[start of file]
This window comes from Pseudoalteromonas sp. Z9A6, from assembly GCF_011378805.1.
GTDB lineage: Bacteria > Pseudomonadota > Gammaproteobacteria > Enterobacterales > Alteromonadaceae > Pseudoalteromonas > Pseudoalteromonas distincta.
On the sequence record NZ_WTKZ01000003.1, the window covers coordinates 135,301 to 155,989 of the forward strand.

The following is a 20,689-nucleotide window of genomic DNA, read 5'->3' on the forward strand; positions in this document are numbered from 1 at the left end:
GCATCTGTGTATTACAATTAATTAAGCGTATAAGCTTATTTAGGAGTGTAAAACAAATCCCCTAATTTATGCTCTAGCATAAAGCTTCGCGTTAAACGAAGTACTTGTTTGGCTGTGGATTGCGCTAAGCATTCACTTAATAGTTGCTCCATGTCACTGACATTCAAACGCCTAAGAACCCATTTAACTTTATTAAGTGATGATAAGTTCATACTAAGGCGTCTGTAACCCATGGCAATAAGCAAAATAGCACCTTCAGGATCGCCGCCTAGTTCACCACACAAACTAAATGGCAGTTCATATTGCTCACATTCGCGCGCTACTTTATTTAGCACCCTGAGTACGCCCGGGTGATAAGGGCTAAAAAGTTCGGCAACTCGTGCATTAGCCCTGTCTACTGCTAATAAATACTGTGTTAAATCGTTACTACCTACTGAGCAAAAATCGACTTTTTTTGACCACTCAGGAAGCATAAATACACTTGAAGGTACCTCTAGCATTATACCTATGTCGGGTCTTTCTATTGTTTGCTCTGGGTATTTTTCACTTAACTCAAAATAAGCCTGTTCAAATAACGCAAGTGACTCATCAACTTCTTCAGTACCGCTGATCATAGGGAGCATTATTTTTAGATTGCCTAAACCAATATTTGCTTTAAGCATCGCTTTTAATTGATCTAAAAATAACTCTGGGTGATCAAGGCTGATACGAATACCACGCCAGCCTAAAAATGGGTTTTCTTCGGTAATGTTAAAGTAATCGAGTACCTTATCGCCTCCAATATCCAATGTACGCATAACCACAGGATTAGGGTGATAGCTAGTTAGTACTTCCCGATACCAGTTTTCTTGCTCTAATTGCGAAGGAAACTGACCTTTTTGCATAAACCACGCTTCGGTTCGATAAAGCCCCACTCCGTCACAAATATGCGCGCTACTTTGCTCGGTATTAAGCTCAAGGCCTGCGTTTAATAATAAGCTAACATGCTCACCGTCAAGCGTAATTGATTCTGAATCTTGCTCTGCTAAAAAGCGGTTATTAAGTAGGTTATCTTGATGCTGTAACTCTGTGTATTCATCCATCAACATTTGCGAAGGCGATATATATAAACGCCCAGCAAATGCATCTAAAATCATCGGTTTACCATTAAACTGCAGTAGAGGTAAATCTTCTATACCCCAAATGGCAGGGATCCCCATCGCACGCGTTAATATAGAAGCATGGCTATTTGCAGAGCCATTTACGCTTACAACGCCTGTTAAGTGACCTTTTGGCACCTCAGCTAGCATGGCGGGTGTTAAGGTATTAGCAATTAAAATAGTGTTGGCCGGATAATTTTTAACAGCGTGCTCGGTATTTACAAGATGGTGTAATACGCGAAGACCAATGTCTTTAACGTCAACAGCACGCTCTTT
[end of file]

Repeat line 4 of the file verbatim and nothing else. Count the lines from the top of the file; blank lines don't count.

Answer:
The following is a 20,689-nucleotide window of genomic DNA, read 5'->3' on the forward strand; positions in this document are numbered from 1 at the left end: